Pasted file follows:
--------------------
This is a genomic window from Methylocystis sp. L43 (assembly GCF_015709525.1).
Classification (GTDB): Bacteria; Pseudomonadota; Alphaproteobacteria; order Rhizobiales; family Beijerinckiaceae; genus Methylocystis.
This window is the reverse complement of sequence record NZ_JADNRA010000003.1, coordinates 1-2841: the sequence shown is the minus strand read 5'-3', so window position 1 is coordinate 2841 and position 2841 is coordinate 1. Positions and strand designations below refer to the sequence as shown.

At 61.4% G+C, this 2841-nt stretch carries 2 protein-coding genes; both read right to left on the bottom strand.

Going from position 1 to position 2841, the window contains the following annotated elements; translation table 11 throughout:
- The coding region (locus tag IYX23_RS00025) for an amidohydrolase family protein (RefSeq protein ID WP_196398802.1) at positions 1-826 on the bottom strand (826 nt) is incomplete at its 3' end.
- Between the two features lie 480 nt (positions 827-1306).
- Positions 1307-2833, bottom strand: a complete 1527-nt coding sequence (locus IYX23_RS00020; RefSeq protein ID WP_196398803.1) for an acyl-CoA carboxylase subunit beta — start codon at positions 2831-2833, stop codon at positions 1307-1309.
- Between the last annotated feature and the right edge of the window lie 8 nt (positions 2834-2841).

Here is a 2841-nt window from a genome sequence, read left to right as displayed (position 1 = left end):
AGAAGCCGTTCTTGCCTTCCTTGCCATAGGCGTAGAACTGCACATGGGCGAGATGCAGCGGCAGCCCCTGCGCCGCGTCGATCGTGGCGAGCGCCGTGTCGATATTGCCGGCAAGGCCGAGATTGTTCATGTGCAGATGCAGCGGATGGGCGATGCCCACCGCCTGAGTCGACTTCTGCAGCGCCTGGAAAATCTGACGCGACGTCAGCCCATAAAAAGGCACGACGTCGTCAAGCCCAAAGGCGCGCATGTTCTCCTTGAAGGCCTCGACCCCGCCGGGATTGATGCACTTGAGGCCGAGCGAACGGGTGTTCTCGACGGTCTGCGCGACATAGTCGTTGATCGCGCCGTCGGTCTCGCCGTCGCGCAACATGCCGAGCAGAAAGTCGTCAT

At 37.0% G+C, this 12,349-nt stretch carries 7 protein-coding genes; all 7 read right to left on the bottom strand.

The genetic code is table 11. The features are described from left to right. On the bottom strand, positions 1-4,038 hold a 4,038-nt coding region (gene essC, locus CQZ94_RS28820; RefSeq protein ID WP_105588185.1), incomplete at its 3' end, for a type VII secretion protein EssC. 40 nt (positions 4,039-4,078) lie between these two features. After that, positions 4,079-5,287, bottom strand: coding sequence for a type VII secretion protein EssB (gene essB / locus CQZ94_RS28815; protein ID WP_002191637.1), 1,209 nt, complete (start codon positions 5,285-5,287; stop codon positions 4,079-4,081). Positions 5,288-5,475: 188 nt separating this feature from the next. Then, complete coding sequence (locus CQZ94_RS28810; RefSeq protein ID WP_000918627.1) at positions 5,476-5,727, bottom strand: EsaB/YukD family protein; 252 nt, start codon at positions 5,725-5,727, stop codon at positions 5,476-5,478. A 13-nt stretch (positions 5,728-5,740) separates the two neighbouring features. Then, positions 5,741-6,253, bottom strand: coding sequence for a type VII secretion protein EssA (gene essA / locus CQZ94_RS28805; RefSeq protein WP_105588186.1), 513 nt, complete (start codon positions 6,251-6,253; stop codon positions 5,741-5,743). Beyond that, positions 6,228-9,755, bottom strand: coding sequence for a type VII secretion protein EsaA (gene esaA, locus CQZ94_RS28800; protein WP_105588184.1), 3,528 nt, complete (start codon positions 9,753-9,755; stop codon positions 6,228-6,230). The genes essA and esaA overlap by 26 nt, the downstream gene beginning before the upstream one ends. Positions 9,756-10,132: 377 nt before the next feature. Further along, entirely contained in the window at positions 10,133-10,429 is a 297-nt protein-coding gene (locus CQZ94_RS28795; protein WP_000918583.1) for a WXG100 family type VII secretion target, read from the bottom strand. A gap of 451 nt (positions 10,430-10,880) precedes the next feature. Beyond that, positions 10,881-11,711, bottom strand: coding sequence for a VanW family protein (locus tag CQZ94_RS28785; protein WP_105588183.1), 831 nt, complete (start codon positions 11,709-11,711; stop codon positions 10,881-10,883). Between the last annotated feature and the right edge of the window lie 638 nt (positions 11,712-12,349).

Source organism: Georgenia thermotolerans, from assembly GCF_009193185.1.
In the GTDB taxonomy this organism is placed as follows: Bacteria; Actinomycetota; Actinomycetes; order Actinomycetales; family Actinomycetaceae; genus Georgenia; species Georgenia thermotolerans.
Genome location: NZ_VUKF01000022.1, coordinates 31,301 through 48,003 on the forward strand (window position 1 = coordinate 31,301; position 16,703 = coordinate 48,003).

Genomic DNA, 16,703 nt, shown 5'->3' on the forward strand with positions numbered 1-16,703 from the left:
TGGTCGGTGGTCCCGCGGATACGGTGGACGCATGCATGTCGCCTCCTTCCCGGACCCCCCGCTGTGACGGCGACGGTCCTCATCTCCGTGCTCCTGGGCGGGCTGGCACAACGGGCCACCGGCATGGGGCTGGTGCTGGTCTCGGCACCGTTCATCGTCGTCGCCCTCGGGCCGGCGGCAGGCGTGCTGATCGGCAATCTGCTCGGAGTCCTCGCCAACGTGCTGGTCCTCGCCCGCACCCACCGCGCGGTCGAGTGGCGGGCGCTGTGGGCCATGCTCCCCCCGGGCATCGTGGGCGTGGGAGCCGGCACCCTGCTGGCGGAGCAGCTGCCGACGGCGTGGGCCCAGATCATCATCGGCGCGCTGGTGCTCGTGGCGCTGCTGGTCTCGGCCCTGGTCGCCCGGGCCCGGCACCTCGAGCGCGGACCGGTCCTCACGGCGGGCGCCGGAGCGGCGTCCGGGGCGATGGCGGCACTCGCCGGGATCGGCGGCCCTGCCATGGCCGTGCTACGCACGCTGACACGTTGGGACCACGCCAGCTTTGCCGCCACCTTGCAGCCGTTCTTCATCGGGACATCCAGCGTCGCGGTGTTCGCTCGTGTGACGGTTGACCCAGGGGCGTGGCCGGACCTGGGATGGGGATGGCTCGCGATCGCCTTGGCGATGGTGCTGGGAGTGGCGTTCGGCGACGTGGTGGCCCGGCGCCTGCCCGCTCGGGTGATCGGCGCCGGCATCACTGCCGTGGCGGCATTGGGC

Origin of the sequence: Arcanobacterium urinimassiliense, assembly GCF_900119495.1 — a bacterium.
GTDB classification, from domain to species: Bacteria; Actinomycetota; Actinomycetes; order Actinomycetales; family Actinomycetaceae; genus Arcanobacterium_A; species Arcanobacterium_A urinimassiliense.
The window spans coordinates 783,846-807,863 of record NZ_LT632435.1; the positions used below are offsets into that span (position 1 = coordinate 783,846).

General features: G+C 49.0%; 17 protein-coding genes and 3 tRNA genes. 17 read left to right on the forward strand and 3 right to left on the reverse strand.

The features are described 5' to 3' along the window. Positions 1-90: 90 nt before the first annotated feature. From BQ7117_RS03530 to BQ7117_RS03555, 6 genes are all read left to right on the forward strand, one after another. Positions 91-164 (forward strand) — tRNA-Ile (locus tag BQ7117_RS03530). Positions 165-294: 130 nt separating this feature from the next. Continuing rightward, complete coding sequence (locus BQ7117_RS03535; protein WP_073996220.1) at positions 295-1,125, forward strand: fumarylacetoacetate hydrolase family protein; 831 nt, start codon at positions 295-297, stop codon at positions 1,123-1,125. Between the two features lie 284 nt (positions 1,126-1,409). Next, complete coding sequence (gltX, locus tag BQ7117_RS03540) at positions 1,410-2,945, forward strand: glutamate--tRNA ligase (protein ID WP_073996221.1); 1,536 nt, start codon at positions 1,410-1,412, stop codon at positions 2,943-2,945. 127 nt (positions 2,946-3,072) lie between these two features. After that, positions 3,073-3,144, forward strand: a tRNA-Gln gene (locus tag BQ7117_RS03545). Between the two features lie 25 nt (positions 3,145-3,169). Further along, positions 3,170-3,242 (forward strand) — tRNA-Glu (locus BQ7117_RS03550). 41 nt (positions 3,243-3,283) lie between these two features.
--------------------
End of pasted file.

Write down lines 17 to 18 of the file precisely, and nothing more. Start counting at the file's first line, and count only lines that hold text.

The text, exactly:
Genomic DNA, 16,703 nt, shown 5'->3' on the forward strand with positions numbered 1-16,703 from the left:
TGGTCGGTGGTCCCGCGGATACGGTGGACGCATGCATGTCGCCTCCTTCCCGGACCCCCCGCTGTGACGGCGACGGTCCTCATCTCCGTGCTCCTGGGCGGGCTGGCACAACGGGCCACCGGCATGGGGCTGGTGCTGGTCTCGGCACCGTTCATCGTCGTCGCCCTCGGGCCGGCGGCAGGCGTGCTGATCGGCAATCTGCTCGGAGTCCTCGCCAACGTGCTGGTCCTCGCCCGCACCCACCGCGCGGTCGAGTGGCGGGCGCTGTGGGCCATGCTCCCCCCGGGCATCGTGGGCGTGGGAGCCGGCACCCTGCTGGCGGAGCAGCTGCCGACGGCGTGGGCCCAGATCATCATCGGCGCGCTGGTGCTCGTGGCGCTGCTGGTCTCGGCCCTGGTCGCCCGGGCCCGGCACCTCGAGCGCGGACCGGTCCTCACGGCGGGCGCCGGAGCGGCGTCCGGGGCGATGGCGGCACTCGCCGGGATCGGCGGCCCTGCCATGGCCGTGCTACGCACGCTGACACGTTGGGACCACGCCAGCTTTGCCGCCACCTTGCAGCCGTTCTTCATCGGGACATCCAGCGTCGCGGTGTTCGCTCGTGTGACGGTTGACCCAGGGGCGTGGCCGGACCTGGGATGGGGATGGCTCGCGATCGCCTTGGCGATGGTGCTGGGAGTGGCGTTCGGCGACGTGGTGGCCCGGCGCCTGCCCGCTCGGGTGATCGGCGCCGGCATCACTGCCGTGGCGGCATTGGGC